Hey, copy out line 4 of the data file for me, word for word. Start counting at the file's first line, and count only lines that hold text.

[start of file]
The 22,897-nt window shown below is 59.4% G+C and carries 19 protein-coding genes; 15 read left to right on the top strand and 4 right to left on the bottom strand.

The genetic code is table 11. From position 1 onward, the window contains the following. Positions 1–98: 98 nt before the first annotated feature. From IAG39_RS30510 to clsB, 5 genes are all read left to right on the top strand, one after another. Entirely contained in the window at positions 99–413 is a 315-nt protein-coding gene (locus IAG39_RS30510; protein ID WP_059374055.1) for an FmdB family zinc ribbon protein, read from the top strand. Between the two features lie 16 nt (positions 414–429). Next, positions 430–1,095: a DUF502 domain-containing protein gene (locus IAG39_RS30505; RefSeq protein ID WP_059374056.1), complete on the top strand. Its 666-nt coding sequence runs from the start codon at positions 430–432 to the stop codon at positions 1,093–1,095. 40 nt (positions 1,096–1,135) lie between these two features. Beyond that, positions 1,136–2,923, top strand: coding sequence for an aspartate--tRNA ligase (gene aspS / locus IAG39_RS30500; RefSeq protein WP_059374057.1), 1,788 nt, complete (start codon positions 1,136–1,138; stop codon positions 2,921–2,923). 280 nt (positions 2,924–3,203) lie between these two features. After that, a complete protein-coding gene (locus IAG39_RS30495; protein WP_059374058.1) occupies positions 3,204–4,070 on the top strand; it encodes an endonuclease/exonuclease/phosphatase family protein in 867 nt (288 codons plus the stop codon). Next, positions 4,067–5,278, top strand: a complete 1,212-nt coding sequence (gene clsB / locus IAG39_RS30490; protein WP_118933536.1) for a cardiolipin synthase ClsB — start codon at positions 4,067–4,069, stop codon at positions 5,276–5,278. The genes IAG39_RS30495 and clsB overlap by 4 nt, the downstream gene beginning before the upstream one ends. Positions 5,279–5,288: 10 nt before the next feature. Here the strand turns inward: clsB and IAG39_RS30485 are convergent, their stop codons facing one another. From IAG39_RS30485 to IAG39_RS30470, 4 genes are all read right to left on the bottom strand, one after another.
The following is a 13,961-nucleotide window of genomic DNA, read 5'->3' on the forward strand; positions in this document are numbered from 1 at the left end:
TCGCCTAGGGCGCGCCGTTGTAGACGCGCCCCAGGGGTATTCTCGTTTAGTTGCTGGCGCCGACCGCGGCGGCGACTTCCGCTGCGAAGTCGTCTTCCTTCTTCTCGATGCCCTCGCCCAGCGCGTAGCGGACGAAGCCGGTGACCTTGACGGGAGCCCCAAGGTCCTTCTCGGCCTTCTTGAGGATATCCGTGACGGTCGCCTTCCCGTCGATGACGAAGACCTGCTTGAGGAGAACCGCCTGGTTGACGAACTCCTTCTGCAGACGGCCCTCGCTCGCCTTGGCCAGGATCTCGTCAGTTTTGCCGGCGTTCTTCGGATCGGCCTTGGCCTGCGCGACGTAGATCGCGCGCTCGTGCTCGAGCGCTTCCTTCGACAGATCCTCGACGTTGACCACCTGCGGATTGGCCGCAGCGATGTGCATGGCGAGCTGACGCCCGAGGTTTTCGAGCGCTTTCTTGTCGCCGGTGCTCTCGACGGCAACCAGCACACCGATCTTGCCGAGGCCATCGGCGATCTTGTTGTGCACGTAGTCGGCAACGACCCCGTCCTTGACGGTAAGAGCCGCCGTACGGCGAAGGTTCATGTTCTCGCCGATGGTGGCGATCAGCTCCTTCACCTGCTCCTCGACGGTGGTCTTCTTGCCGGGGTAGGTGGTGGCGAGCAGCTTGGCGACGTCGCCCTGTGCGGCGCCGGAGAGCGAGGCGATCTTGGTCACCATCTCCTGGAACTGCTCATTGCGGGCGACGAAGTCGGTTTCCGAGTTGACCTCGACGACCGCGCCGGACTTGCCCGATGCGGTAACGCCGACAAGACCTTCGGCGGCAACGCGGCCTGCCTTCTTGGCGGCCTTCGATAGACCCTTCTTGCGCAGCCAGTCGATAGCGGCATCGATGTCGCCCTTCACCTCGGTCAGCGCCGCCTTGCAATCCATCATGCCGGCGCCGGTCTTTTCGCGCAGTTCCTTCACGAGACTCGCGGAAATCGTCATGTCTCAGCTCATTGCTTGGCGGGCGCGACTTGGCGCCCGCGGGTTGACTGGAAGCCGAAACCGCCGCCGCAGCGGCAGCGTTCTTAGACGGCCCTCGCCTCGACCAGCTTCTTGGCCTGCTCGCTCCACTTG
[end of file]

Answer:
TCGCCTAGGGCGCGCCGTTGTAGACGCGCCCCAGGGGTATTCTCGTTTAGTTGCTGGCGCCGACCGCGGCGGCGACTTCCGCTGCGAAGTCGTCTTCCTTCTTCTCGATGCCCTCGCCCAGCGCGTAGCGGACGAAGCCGGTGACCTTGACGGGAGCCCCAAGGTCCTTCTCGGCCTTCTTGAGGATATCCGTGACGGTCGCCTTCCCGTCGATGACGAAGACCTGCTTGAGGAGAACCGCCTGGTTGACGAACTCCTTCTGCAGACGGCCCTCGCTCGCCTTGGCCAGGATCTCGTCAGTTTTGCCGGCGTTCTTCGGATCGGCCTTGGCCTGCGCGACGTAGATCGCGCGCTCGTGCTCGAGCGCTTCCTTCGACAGATCCTCGACGTTGACCACCTGCGGATTGGCCGCAGCGATGTGCATGGCGAGCTGACGCCCGAGGTTTTCGAGCGCTTTCTTGTCGCCGGTGCTCTCGACGGCAACCAGCACACCGATCTTGCCGAGGCCATCGGCGATCTTGTTGTGCACGTAGTCGGCAACGACCCCGTCCTTGACGGTAAGAGCCGCCGTACGGCGAAGGTTCATGTTCTCGCCGATGGTGGCGATCAGCTCCTTCACCTGCTCCTCGACGGTGGTCTTCTTGCCGGGGTAGGTGGTGGCGAGCAGCTTGGCGACGTCGCCCTGTGCGGCGCCGGAGAGCGAGGCGATCTTGGTCACCATCTCCTGGAACTGCTCATTGCGGGCGACGAAGTCGGTTTCCGAGTTGACCTCGACGACCGCGCCGGACTTGCCCGATGCGGTAACGCCGACAAGACCTTCGGCGGCAACGCGGCCTGCCTTCTTGGCGGCCTTCGATAGACCCTTCTTGCGCAGCCAGTCGATAGCGGCATCGATGTCGCCCTTCACCTCGGTCAGCGCCGCCTTGCAATCCATCATGCCGGCGCCGGTCTTTTCGCGCAGTTCCTTCACGAGACTCGCGGAAATCGTCATGTCTCAGCTCATTGCTTGGCGGGCGCGACTTGGCGCCCGCGGGTTGACTGGAAGCCGAAACCGCCGCCGCAGCGGCAGCGTTCTTAGACGGCCCTCGCCTCGACCAGCTTCTTGGCCTGCTCGCTCCACTTG